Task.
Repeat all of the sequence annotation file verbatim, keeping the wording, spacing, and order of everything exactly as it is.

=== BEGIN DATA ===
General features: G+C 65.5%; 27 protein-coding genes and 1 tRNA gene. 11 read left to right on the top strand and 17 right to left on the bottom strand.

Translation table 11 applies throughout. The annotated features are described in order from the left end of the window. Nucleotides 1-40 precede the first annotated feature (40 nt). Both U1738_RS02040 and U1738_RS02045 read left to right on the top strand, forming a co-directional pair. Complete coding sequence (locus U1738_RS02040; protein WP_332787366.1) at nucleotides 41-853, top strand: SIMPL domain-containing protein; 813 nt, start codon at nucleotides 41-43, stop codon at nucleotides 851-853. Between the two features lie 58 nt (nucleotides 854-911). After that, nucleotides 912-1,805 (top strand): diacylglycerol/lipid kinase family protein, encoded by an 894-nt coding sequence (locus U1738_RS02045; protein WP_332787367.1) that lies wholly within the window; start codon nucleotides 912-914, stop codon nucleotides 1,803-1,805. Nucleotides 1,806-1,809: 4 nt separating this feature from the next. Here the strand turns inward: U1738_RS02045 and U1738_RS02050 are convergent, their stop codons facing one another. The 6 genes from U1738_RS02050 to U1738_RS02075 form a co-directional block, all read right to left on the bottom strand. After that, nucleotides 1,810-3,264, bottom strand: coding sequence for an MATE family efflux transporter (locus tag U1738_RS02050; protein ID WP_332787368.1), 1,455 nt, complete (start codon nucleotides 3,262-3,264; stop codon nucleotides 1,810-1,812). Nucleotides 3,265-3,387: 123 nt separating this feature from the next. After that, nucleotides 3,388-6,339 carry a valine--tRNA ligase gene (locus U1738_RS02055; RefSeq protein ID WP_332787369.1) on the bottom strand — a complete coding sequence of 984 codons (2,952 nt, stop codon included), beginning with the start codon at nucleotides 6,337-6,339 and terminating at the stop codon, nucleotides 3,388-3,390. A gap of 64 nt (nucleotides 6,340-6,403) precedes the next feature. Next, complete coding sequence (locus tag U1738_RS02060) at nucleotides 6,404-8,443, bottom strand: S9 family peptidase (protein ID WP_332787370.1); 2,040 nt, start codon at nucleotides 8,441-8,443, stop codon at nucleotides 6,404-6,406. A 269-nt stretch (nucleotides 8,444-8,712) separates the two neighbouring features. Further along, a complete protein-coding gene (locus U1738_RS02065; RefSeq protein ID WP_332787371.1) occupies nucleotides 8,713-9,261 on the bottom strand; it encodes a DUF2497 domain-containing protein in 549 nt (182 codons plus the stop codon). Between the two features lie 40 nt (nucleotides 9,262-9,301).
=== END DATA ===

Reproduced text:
General features: G+C 65.5%; 27 protein-coding genes and 1 tRNA gene. 11 read left to right on the top strand and 17 right to left on the bottom strand.

Translation table 11 applies throughout. The annotated features are described in order from the left end of the window. Nucleotides 1-40 precede the first annotated feature (40 nt). Both U1738_RS02040 and U1738_RS02045 read left to right on the top strand, forming a co-directional pair. Complete coding sequence (locus U1738_RS02040; protein WP_332787366.1) at nucleotides 41-853, top strand: SIMPL domain-containing protein; 813 nt, start codon at nucleotides 41-43, stop codon at nucleotides 851-853. Between the two features lie 58 nt (nucleotides 854-911). After that, nucleotides 912-1,805 (top strand): diacylglycerol/lipid kinase family protein, encoded by an 894-nt coding sequence (locus U1738_RS02045; protein WP_332787367.1) that lies wholly within the window; start codon nucleotides 912-914, stop codon nucleotides 1,803-1,805. Nucleotides 1,806-1,809: 4 nt separating this feature from the next. Here the strand turns inward: U1738_RS02045 and U1738_RS02050 are convergent, their stop codons facing one another. The 6 genes from U1738_RS02050 to U1738_RS02075 form a co-directional block, all read right to left on the bottom strand. After that, nucleotides 1,810-3,264, bottom strand: coding sequence for an MATE family efflux transporter (locus tag U1738_RS02050; protein ID WP_332787368.1), 1,455 nt, complete (start codon nucleotides 3,262-3,264; stop codon nucleotides 1,810-1,812). Nucleotides 3,265-3,387: 123 nt separating this feature from the next. After that, nucleotides 3,388-6,339 carry a valine--tRNA ligase gene (locus U1738_RS02055; RefSeq protein ID WP_332787369.1) on the bottom strand — a complete coding sequence of 984 codons (2,952 nt, stop codon included), beginning with the start codon at nucleotides 6,337-6,339 and terminating at the stop codon, nucleotides 3,388-3,390. A gap of 64 nt (nucleotides 6,340-6,403) precedes the next feature. Next, complete coding sequence (locus tag U1738_RS02060) at nucleotides 6,404-8,443, bottom strand: S9 family peptidase (protein ID WP_332787370.1); 2,040 nt, start codon at nucleotides 8,441-8,443, stop codon at nucleotides 6,404-6,406. A 269-nt stretch (nucleotides 8,444-8,712) separates the two neighbouring features. Further along, a complete protein-coding gene (locus U1738_RS02065; RefSeq protein ID WP_332787371.1) occupies nucleotides 8,713-9,261 on the bottom strand; it encodes a DUF2497 domain-containing protein in 549 nt (182 codons plus the stop codon). Between the two features lie 40 nt (nucleotides 9,262-9,301).